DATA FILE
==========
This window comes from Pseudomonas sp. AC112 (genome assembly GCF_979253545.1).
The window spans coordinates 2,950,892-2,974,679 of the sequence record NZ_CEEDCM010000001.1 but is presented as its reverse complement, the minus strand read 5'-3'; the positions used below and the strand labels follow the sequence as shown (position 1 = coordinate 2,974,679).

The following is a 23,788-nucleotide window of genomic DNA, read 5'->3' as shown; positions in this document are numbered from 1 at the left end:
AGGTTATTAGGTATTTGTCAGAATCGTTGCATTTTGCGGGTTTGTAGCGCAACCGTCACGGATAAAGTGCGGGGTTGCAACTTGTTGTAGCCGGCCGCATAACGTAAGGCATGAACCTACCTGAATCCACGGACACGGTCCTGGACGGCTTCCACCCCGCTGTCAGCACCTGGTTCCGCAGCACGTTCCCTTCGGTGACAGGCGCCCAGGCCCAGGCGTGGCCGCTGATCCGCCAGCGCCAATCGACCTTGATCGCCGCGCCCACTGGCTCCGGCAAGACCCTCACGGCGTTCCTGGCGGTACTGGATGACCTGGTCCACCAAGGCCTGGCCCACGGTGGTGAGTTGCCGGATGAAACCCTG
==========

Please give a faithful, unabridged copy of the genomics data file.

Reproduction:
This window comes from Pseudomonas sp. AC112 (genome assembly GCF_979253545.1).
The window spans coordinates 2,950,892-2,974,679 of the sequence record NZ_CEEDCM010000001.1 but is presented as its reverse complement, the minus strand read 5'-3'; the positions used below and the strand labels follow the sequence as shown (position 1 = coordinate 2,974,679).

The following is a 23,788-nucleotide window of genomic DNA, read 5'->3' as shown; positions in this document are numbered from 1 at the left end:
AGGTTATTAGGTATTTGTCAGAATCGTTGCATTTTGCGGGTTTGTAGCGCAACCGTCACGGATAAAGTGCGGGGTTGCAACTTGTTGTAGCCGGCCGCATAACGTAAGGCATGAACCTACCTGAATCCACGGACACGGTCCTGGACGGCTTCCACCCCGCTGTCAGCACCTGGTTCCGCAGCACGTTCCCTTCGGTGACAGGCGCCCAGGCCCAGGCGTGGCCGCTGATCCGCCAGCGCCAATCGACCTTGATCGCCGCGCCCACTGGCTCCGGCAAGACCCTCACGGCGTTCCTGGCGGTACTGGATGACCTGGTCCACCAAGGCCTGGCCCACGGTGGTGAGTTGCCGGATGAAACCCTG